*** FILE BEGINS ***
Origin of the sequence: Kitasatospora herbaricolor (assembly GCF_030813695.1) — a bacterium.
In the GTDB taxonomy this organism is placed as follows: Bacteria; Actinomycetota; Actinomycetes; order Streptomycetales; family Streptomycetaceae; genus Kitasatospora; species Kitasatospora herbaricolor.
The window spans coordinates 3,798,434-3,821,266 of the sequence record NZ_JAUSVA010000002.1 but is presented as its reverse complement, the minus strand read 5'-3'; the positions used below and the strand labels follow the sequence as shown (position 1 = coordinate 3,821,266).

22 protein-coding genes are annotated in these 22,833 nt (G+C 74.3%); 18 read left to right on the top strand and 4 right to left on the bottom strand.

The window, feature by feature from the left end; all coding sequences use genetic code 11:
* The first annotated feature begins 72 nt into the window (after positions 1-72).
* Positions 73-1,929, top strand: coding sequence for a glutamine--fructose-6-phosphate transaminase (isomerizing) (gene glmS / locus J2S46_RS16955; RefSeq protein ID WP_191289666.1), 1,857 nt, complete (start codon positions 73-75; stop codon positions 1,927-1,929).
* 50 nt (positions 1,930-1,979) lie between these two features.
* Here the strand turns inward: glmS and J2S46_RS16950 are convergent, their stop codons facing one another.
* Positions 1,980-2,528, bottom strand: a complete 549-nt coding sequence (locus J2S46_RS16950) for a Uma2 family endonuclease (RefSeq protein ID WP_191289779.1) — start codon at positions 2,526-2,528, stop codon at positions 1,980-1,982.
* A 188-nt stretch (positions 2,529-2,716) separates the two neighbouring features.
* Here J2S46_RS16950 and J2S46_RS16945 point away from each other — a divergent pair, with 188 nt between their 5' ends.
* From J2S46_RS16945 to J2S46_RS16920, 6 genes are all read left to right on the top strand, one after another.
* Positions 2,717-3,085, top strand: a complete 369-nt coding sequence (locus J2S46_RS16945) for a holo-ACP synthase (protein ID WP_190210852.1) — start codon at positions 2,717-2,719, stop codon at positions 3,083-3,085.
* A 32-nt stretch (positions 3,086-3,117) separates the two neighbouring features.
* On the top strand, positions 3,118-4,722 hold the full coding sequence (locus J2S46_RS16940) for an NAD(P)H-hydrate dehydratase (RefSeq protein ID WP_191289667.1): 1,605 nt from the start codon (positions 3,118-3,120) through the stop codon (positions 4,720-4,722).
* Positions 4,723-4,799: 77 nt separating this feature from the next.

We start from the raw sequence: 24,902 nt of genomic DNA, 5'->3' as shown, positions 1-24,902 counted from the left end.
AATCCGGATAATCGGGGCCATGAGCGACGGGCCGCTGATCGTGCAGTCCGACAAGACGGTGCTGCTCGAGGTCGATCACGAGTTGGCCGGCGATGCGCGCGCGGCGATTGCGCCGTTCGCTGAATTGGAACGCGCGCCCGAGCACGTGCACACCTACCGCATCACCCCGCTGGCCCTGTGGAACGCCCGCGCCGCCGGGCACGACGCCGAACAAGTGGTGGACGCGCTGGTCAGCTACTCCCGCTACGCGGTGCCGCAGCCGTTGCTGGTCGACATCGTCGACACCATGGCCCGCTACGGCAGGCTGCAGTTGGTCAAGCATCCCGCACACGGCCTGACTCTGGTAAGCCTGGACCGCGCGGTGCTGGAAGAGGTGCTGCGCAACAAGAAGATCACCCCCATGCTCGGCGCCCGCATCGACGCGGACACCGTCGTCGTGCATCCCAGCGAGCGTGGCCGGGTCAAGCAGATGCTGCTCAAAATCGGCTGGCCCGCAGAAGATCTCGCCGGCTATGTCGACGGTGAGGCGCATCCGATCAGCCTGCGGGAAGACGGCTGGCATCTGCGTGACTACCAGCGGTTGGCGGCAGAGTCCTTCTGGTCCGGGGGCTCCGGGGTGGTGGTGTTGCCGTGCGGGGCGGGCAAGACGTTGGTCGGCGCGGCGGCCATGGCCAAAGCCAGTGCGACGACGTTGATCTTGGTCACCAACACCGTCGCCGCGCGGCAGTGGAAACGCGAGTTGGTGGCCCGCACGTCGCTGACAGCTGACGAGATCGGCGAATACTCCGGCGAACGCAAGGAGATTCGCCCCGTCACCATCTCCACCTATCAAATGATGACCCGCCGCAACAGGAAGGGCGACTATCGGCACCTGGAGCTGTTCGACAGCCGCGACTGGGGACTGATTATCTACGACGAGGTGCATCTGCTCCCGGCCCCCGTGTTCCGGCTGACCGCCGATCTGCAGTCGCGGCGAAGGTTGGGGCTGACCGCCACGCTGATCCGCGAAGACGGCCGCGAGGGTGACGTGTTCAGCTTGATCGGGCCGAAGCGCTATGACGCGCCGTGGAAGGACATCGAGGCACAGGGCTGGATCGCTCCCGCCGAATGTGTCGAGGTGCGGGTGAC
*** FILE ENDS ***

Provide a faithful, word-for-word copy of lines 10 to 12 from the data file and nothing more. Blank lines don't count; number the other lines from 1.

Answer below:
* Positions 1,980-2,528, bottom strand: a complete 549-nt coding sequence (locus J2S46_RS16950) for a Uma2 family endonuclease (RefSeq protein ID WP_191289779.1) — start codon at positions 2,526-2,528, stop codon at positions 1,980-1,982.
* A 188-nt stretch (positions 2,529-2,716) separates the two neighbouring features.
* Here J2S46_RS16950 and J2S46_RS16945 point away from each other — a divergent pair, with 188 nt between their 5' ends.